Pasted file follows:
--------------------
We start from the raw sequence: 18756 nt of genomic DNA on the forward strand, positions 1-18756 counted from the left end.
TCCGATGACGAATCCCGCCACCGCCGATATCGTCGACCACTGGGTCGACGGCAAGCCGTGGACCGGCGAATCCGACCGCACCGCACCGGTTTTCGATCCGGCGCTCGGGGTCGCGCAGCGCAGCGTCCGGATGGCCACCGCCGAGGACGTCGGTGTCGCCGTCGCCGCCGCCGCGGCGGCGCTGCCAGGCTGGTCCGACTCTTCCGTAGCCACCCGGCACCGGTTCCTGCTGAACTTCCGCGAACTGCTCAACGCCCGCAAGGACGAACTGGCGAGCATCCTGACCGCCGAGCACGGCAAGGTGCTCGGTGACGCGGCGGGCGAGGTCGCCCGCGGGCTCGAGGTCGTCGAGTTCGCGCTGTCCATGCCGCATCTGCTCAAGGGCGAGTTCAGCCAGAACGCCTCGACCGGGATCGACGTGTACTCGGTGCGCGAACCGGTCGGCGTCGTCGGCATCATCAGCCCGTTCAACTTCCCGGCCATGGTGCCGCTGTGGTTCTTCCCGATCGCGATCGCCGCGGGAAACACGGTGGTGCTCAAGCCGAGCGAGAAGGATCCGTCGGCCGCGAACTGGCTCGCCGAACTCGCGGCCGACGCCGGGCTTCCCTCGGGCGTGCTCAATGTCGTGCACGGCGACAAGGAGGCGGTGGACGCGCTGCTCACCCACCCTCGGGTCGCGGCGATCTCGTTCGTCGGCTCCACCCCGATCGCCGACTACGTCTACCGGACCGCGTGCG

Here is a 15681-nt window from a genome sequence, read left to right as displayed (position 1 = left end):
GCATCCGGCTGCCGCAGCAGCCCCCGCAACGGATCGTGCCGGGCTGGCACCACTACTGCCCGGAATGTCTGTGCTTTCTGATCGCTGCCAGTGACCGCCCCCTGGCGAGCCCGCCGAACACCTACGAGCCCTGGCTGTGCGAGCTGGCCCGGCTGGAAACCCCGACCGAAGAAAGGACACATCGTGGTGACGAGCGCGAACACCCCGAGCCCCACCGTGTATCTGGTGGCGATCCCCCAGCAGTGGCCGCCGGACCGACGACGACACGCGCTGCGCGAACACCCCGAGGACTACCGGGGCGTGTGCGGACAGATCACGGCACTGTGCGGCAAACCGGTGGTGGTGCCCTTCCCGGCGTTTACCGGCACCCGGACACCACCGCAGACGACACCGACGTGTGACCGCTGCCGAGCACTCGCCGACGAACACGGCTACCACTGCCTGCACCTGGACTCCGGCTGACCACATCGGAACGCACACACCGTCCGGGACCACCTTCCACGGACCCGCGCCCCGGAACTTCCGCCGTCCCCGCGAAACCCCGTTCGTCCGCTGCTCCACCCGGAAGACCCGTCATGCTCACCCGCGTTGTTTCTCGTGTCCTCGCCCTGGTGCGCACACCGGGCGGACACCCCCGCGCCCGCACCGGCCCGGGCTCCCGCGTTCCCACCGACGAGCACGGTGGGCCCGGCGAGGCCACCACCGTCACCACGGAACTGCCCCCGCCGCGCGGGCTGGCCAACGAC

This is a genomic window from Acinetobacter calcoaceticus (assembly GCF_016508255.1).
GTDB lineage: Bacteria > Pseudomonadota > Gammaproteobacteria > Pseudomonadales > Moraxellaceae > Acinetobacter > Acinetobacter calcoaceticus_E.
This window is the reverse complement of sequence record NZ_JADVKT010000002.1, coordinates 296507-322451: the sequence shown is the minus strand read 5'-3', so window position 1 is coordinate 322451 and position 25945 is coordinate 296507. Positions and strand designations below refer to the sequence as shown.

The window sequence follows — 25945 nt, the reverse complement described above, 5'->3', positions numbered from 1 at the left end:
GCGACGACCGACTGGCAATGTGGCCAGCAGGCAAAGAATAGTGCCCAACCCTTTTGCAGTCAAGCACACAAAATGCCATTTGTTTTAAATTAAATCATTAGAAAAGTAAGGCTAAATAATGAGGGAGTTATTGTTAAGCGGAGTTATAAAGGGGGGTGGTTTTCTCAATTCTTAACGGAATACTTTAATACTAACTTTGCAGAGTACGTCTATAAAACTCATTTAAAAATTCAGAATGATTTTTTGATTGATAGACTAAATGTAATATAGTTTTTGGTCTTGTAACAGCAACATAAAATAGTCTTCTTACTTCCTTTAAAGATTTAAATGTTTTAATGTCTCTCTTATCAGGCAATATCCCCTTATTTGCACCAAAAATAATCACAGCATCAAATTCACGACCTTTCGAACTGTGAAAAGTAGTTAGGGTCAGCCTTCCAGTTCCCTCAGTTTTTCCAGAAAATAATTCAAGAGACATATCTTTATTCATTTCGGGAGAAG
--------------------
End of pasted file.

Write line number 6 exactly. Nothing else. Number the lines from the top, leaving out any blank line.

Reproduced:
GTDB lineage: Bacteria > Pseudomonadota > Gammaproteobacteria > Pseudomonadales > Moraxellaceae > Acinetobacter > Acinetobacter calcoaceticus_E.